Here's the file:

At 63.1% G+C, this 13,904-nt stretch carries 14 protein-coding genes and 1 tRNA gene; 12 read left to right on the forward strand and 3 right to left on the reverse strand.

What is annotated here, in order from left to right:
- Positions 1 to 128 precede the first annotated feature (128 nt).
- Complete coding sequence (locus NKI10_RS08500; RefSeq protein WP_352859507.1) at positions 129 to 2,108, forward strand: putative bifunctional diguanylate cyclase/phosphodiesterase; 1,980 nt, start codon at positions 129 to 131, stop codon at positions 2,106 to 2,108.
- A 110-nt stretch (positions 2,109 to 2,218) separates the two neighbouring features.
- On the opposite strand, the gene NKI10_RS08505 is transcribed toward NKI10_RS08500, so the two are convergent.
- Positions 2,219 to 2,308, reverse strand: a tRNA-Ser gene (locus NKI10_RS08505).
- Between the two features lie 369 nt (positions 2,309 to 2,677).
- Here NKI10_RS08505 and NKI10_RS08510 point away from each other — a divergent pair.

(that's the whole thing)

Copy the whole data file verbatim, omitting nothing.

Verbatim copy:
At 63.1% G+C, this 13,904-nt stretch carries 14 protein-coding genes and 1 tRNA gene; 12 read left to right on the forward strand and 3 right to left on the reverse strand.

What is annotated here, in order from left to right:
- Positions 1 to 128 precede the first annotated feature (128 nt).
- Complete coding sequence (locus NKI10_RS08500; RefSeq protein WP_352859507.1) at positions 129 to 2,108, forward strand: putative bifunctional diguanylate cyclase/phosphodiesterase; 1,980 nt, start codon at positions 129 to 131, stop codon at positions 2,106 to 2,108.
- A 110-nt stretch (positions 2,109 to 2,218) separates the two neighbouring features.
- On the opposite strand, the gene NKI10_RS08505 is transcribed toward NKI10_RS08500, so the two are convergent.
- Positions 2,219 to 2,308, reverse strand: a tRNA-Ser gene (locus NKI10_RS08505).
- Between the two features lie 369 nt (positions 2,309 to 2,677).
- Here NKI10_RS08505 and NKI10_RS08510 point away from each other — a divergent pair.